Nettle-leaved Mullein Verbascum chaixii

👤 Non-toxic to humans
🐾 Non-toxic to pets
🌸 Blooming
🍪 Not edible
‍🌱 Easy-care
nettle-leaved mullein


Verbascum chaixii, commonly known as nettle-leaved mullein, is a herbaceous plant that is well-known for its attractive flowers and foliage. It typically bears a basal rosette of leaves that are somewhat ovate in shape and are characterized by their textured surface, looking almost like a nettle, which is where the name originates. The leaves are usually dark green, at times with a grayish undertone, and can be covered with a fine, downy fuzz that gives them a soft, velvety appearance. The plant is adorned with tall, erect flowering stalks that rise vertically, showcasing beautiful floral spires. These flowers are arranged in a dense, elongated cluster along the upper part of the stalks. Each flower is small and cup-shaped, possessing a lovely shade that ranges from creamy white to yellow, often having a purple center which adds a touch of elegance to the overall floral display. The stamens within the flowers are prominent and can have striking orange or purple filaments with darker anthers, creating a stunning contrast against the softer colors of the petals. Nettle-leaved mullein blooms during the warmer months, producing flowers that not only add an ornamental quality to gardens but are also attractive to various pollinators, including bees and butterflies. The arrangement of the flowers along the spire can be quite dense, providing a lush, vertical element to the plant's structure. After flowering, the plant will produce seed capsules that enable self-seeding for propagation. This aspect allows nettle-leaved mullein to naturalize in the garden environment, often popping up in new locations within the garden. Despite its robust and somewhat wild look, this plant is often valued in garden designs for its vertical accent and the soothing, pastel colors of its blooms.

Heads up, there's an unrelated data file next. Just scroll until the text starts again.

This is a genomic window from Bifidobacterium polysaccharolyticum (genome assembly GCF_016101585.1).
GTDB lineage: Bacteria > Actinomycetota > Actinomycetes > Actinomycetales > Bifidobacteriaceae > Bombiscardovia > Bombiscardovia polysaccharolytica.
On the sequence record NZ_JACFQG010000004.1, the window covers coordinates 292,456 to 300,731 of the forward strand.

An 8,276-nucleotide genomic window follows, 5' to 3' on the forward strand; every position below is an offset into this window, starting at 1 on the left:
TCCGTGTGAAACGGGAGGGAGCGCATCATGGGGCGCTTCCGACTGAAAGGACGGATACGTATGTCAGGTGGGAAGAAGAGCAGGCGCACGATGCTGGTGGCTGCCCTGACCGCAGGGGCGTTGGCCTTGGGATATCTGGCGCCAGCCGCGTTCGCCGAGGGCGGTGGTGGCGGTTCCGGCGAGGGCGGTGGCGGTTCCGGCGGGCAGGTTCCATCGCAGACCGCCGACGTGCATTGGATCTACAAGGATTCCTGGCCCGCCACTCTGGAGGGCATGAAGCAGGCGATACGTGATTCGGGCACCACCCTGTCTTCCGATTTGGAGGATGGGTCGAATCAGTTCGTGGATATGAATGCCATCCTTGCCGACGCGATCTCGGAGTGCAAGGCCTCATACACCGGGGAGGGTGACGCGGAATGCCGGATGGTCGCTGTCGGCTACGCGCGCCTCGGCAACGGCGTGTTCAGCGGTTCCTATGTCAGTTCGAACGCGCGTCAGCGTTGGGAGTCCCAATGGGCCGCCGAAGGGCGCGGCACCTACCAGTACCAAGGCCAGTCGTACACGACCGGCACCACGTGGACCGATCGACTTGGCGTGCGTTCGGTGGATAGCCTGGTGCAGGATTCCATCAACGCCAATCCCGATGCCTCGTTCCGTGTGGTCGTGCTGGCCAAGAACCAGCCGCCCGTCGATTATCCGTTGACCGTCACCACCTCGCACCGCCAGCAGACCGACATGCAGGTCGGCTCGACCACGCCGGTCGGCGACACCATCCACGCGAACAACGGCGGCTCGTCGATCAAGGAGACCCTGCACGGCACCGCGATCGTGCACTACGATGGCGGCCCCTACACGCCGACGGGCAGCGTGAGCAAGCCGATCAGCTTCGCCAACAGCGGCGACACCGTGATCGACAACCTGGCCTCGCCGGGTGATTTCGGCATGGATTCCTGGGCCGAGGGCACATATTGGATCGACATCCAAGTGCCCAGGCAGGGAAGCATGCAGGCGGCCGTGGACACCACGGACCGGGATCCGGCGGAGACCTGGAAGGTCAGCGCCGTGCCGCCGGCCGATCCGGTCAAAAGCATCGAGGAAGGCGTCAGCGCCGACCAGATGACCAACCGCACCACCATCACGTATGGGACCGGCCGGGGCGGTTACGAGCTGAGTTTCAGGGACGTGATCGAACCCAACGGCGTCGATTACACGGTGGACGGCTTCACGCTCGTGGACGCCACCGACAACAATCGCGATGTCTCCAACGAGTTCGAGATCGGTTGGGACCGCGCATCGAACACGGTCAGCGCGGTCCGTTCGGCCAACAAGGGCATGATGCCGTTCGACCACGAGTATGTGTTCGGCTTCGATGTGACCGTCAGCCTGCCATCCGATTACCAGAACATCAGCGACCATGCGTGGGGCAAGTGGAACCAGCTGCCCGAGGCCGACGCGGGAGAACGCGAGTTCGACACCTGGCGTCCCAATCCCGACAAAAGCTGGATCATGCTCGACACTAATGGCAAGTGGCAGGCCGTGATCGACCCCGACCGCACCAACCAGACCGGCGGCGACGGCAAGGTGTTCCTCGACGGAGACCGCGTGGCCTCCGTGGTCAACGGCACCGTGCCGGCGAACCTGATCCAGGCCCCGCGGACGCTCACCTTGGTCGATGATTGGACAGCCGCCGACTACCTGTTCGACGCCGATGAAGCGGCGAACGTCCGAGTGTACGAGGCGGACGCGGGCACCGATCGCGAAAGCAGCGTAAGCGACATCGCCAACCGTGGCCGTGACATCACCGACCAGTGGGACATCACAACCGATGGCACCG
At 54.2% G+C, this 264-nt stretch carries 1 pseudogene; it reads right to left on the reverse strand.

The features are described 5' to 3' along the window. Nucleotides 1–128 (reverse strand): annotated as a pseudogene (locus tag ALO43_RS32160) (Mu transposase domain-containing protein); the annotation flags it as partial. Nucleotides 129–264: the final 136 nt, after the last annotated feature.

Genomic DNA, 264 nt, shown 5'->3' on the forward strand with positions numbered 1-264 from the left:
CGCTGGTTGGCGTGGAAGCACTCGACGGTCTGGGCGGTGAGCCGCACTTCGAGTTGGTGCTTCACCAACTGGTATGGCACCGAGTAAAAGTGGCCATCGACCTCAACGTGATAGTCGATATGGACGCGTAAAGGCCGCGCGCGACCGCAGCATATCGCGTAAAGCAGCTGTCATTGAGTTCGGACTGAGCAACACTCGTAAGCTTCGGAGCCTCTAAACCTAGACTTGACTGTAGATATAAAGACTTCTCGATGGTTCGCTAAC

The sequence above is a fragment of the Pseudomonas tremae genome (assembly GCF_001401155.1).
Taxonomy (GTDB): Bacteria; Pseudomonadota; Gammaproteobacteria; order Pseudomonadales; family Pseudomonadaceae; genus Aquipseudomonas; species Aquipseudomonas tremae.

Plant Info
Common Problems

About this plant

  • memoNames

    • Family


    • Synonyms

      Nettle-leaved Mullein, Chaix Mullein

    • Common names

      Verbascum nigrum var. chaixii, Verbascum chaixii var. chaixii.

  • skullToxicity

    • To humans

      Verbascum chaixii, commonly known as nettle-leaved mullein, is not generally known for its toxicity to humans. There is limited information available on the toxicity of this specific species, and it is not typically listed as a poisonous plant. While various Verbascum species have been used in traditional herbal medicine, it's always wise to approach any plant with caution. If ingested in large quantities or without proper preparation, there is a potential for gastrointestinal discomfort or allergic reactions. Ingesting any plant not typically consumed as food should be done under the guidance of a knowledgeable herbalist or healthcare provider to avoid adverse consequences.

    • To pets

      Nettle-leaved mullein is not widely recognized for being toxic to pets. Similar to the information regarding its effects on humans, there is limited data on its toxicity to animals like cats and dogs. Most Verbascum species are not listed as toxic to pets. However, it's always prudent to prevent pets from ingesting plants that are not part of their usual diet, as they could potentially cause mild gastrointestinal upset or an allergic reaction. If you suspect your pet has ingested nettle-leaved mullein or is showing symptoms of distress, consult your veterinarian.

  • infoCharacteristics

    • Life cycle


    • Foliage type


    • Color of leaves


    • Flower color


    • Height

      2-3 feet (0.6-0.9 meters)

    • Spread

      1 foot (0.3 meters)

    • Plant type


    • Hardiness zones


    • Native area



  • money-bagGeneral Benefits

    • Ornamental Value: Verbascum chaixii, known as nettle-leaved mullein, adds visual interest to gardens with its tall spires of flowers.
    • Drought Tolerance: It is well-suited for xeriscaping because of its ability to withstand dry conditions.
    • Pollinator Attraction: The flowers attract bees, butterflies, and other pollinators, supporting local ecosystems.